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Dapr offers NuGet packages to help with the development of .NET pluggable components.


Project creation

Creating a pluggable component starts with an empty ASP.NET project.

dotnet new web --name <project name>

Add NuGet packages

Add the Dapr .NET pluggable components NuGet package.

dotnet add package Dapr.PluggableComponents.AspNetCore

Create application and service

Creating a Dapr pluggable component application is similar to creating an ASP.NET application. In Program.cs, replace the WebApplication related code with the Dapr DaprPluggableComponentsApplication equivalent.

using Dapr.PluggableComponents;

var app = DaprPluggableComponentsApplication.Create();

    "<socket name>",
    serviceBuilder =>
        // Register one or more components with this service.


This creates an application with a single service. Each service:

  • Corresponds to a single Unix Domain Socket
  • Can host one or more component types

Implement and register components

Test components locally

Pluggable components can be tested by starting the application on the command line and configuring a Dapr sidecar to use it.

To start the component, in the application directory:

dotnet run

To configure Dapr to use the component, in the resources path directory:

kind: Component
  name: <component name>
  type: state.<socket name>
  version: v1
  - name: key1
    value: value1
  - name: key2
    value: value2

Any metadata properties will be passed to the component via its IPluggableComponent.InitAsync() method when the component is instantiated.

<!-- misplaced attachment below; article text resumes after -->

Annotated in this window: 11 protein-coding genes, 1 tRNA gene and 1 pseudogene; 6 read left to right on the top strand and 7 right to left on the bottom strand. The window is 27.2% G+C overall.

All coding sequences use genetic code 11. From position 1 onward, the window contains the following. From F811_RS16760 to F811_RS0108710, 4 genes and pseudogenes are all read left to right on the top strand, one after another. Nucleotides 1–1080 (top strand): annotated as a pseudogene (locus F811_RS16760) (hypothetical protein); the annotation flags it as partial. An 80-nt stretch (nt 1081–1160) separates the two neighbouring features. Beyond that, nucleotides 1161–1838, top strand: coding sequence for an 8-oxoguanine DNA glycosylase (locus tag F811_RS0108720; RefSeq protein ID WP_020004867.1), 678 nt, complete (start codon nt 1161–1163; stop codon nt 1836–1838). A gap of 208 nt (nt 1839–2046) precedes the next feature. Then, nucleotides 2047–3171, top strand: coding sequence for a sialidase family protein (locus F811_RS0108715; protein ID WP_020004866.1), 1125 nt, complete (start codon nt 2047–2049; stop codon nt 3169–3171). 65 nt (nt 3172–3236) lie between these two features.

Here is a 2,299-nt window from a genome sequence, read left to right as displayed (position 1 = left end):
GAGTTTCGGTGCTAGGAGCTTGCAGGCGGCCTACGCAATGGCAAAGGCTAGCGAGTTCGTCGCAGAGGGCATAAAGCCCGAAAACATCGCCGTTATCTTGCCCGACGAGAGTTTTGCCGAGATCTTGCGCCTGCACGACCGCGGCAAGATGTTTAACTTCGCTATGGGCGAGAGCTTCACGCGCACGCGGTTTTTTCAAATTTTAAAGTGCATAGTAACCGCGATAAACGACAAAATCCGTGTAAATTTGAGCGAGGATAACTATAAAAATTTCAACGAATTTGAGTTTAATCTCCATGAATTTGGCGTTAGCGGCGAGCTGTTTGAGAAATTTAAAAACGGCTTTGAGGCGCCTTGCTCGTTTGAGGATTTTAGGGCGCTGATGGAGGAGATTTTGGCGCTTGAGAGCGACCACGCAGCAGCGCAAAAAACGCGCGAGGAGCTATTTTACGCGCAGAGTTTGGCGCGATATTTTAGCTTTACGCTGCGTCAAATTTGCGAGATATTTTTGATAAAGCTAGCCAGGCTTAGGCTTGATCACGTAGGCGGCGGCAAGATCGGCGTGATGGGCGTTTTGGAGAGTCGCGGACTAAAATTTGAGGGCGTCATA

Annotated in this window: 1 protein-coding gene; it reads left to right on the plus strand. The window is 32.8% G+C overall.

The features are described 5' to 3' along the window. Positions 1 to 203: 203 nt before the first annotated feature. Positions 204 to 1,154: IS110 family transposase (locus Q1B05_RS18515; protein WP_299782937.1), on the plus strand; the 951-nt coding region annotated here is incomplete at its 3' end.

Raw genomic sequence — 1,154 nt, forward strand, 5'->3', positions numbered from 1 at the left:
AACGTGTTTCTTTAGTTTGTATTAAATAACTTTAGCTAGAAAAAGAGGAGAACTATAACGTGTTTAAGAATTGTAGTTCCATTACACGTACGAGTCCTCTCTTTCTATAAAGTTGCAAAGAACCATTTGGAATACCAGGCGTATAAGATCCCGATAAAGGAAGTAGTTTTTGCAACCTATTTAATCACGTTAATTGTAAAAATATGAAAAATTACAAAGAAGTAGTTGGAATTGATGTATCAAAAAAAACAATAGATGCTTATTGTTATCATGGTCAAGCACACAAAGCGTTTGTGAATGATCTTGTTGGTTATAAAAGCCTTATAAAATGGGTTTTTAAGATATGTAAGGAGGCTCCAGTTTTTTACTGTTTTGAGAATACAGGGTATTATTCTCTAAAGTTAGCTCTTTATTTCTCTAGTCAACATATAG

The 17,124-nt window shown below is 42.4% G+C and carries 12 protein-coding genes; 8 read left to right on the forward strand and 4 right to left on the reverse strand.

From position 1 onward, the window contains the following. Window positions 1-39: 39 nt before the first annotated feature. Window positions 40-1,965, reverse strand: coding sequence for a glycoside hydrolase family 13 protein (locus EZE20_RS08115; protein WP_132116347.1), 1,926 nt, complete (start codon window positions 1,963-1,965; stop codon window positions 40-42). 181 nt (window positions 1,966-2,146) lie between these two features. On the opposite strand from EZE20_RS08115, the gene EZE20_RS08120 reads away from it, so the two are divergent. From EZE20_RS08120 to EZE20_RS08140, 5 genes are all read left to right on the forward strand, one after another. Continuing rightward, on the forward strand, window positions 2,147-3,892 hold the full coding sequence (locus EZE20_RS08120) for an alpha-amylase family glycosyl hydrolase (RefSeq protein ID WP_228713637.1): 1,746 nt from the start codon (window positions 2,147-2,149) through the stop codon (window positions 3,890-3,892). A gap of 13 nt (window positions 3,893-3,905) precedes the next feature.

To start Dapr (and, optionally, the service making use of the service):

dapr run --app-id <app id> --resources-path <resources path> ...

At this point, the Dapr sidecar will have started and connected via Unix Domain Socket to the component. You can then interact with the component either:

  • Through the service using the component (if started), or
  • By using the Dapr HTTP or gRPC API directly

Create Container

There are several ways to create a container for your component for eventual deployment.


The .NET 7 and later SDKs enable you to create a .NET-based container for your application without a Dockerfile, even for those targeting earlier versions of the .NET SDK. This is probably the simplest way of generating a container for your component today.

Add the Microsoft.NET.Build.Containers NuGet package to the component project.

dotnet add package Microsoft.NET.Build.Containers

Publish the application as a container:

dotnet publish --os linux --arch x64 /t:PublishContainer -c Release

For more configuration options, such as controlling the container name, tag, and base image, see the .NET publish as container guide.

Use a Dockerfile

While there are tools that can generate a Dockerfile for a .NET application, the .NET SDK itself does not. A typical Dockerfile might look like:

FROM<runtime> AS base

# Creates a non-root user with an explicit UID and adds permission to access the /app folder
# For more info, please refer to
RUN adduser -u 5678 --disabled-password --gecos "" appuser && chown -R appuser /app
USER appuser

FROM<runtime> AS build
COPY ["<application>.csproj", "<application folder>/"]
RUN dotnet restore "<application folder>/<application>.csproj"
COPY . .
WORKDIR "/src/<application folder>"
RUN dotnet build "<application>.csproj" -c Release -o /app/build

FROM build AS publish
RUN dotnet publish "<application>.csproj" -c Release -o /app/publish /p:UseAppHost=false

FROM base AS final
COPY --from=publish /app/publish .
ENTRYPOINT ["dotnet", "<application>.dll"]

Build the image:

docker build -f Dockerfile -t <image name>:<tag> .